Donations are always welcome. KDHW needs financial support – the department organizes funds and provides the health care for over 100,000 internally displaced people in Karen State inside Burma. Costs are covered by donations, small grants, and donated labour.  The department serves the public health by its efforts to reduce mortality due to malaria and trauma, including landmine injuries, and to reduce the spread of disease and infection. The Karen population would otherwise have no access to public health care at all, because the national government provides no services to the Karen. Your generosity is very much appreciated.

 

 

Conclusions

  • Karen Department of Health and Welfare (KDHW) has a history for long time and efforts in working in Karen state. However, at first to support health in communities and recently few years had an idea to given equal rights to education, jobs, credit land can benefit from as well as to contribute to prosperity with health in Karen state and activities expanding conduct. It’s have collaboration and partners to variety of situations form large teaching hospitals to health care facilities and professional experience from many place. Then building local capacity and strengthening health supply chain to updating national drugs regulation. Even though KDHW is an programme design and development of policies including the world health organization and also international email discussion forum on essential partners.

 

 

 

 

 

 

 

 

As Myanmar’s health system evolves and health providers work towards the achievement of Universal Health Coverage by 2030, securing adequate financing remains an enduring challenge. This is particularly true for ethnic health organizations that, despite providing the first line of health services to hundreds of thousands of people in conflict-affected, hard-to-reach and underserved areas of Myanmar, have not received to date any direct financing from the Government of Myanmar. Community Partners International (CPI) is working with two ethnic health organizations in Southeastern Myanmar on a pilot project to model a new approach to health financing in Myanmar: Strategic Purchasing of health services. The intention for this pilot is to inform and guide future financing agreements, and help ethnic health service providers to secure broad, reliable and long-term financing sources to support their lifesaving work.

On June 23 and 24, 2018, representatives of CPI, the Karen Department of Health and Welfare (KDHW) and the Health Department of the Border Guard Force (HD-BGF) met in Hpa-An to sign the contract for the Strategic Purchasing pilot project. This is the first ever project of its kind with ethnic health organizations in Myanmar. Under this innovative pilot, CPI will invest in a package of primary and public health services to be provided to approximately 10,000 people living in communities around four clinics in Southeastern Myanmar operated by KDHW and HD-BGF. KDHW and HD-BGF will provide the services, organize the logistics and undertake monitoring. From this monitoring, combined with service level data and additional on-site verification, CPI will generate the evidence to evaluate whether the services have been delivered as agreed in the contract.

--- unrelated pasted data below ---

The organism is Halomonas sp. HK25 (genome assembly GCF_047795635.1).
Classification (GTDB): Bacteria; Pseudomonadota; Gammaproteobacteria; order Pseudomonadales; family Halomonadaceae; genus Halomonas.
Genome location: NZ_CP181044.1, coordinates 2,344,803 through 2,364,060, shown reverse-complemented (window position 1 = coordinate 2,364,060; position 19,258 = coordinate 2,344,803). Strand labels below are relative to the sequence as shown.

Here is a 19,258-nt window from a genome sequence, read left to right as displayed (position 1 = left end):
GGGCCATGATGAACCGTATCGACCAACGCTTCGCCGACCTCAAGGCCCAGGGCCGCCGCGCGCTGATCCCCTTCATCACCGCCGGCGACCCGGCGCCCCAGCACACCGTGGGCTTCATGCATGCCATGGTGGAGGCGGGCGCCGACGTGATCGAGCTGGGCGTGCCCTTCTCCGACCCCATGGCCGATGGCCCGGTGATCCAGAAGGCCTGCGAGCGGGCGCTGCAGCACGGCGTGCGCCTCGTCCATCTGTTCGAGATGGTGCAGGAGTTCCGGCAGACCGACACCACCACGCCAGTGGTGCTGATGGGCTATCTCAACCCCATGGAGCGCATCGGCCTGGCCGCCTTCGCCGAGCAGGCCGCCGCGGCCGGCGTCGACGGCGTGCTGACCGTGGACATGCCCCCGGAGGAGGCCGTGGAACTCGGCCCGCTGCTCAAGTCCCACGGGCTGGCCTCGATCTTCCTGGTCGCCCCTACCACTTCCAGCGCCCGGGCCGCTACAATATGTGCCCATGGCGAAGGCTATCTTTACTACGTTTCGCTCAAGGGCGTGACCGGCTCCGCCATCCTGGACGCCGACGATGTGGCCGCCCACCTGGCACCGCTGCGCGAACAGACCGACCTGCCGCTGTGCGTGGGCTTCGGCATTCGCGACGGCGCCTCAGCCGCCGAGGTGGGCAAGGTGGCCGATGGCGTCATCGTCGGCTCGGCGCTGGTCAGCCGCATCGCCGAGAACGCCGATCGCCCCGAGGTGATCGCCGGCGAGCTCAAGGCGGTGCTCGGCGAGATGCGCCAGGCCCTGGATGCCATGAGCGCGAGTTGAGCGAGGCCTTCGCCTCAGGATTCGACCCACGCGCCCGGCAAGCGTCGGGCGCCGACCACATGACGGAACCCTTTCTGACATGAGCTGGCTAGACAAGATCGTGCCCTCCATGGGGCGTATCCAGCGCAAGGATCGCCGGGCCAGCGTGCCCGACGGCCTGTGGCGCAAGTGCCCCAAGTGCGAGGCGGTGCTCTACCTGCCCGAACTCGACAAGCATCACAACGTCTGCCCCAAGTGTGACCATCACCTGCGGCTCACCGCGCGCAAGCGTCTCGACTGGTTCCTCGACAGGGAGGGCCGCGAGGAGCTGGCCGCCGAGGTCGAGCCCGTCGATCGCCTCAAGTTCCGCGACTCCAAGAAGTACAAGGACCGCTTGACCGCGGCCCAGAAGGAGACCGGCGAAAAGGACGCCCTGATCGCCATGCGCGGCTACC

This model of strategic purchasing gives ethnic health organizations significantly more autonomy than under more traditional granting mechanisms. It empowers them to deploy funds and resources flexibly, and to adjust their approach as the context changes, so that they can achieve service delivery objectives efficiently and effectively.
It encourages better integration between ethnic health providers in resource-constrained and hard-to-reach contexts. With more decision-making power over how funds are used, they can work together to holistically identify needs and priorities, and coordinate the delivery of health services to best meet community needs.

It also generates evidence of the return on investment for both ethnic health providers and donors. The data gathered during implementation monitoring will provide detailed insight into the positive impact on health outcomes achieved with each investment. This evidence will inform more rational, justified, and efficient decisions on spending, resource allocation and health systems strengthening.

What’s more, it’s scalable. The Myanmar government expressly included the intention to purchase services from ethnic health organizations in the National Health Plan, 2017-2021. Understanding how purchasing from EHOs can work, including the challenges and opportunities it presents, can (and should) feed directly into national health policy.

If successful, the project can provide a blueprint for future financing agreements between ethnic health providers and the Government of Myanmar. This would represent an important step forward in aligning health services and systems while maintaining the autonomy of ethnic health providers, and active cooperation between these stakeholders, all of which will be crucial in the shared goal to achieve health for all in Myanmar.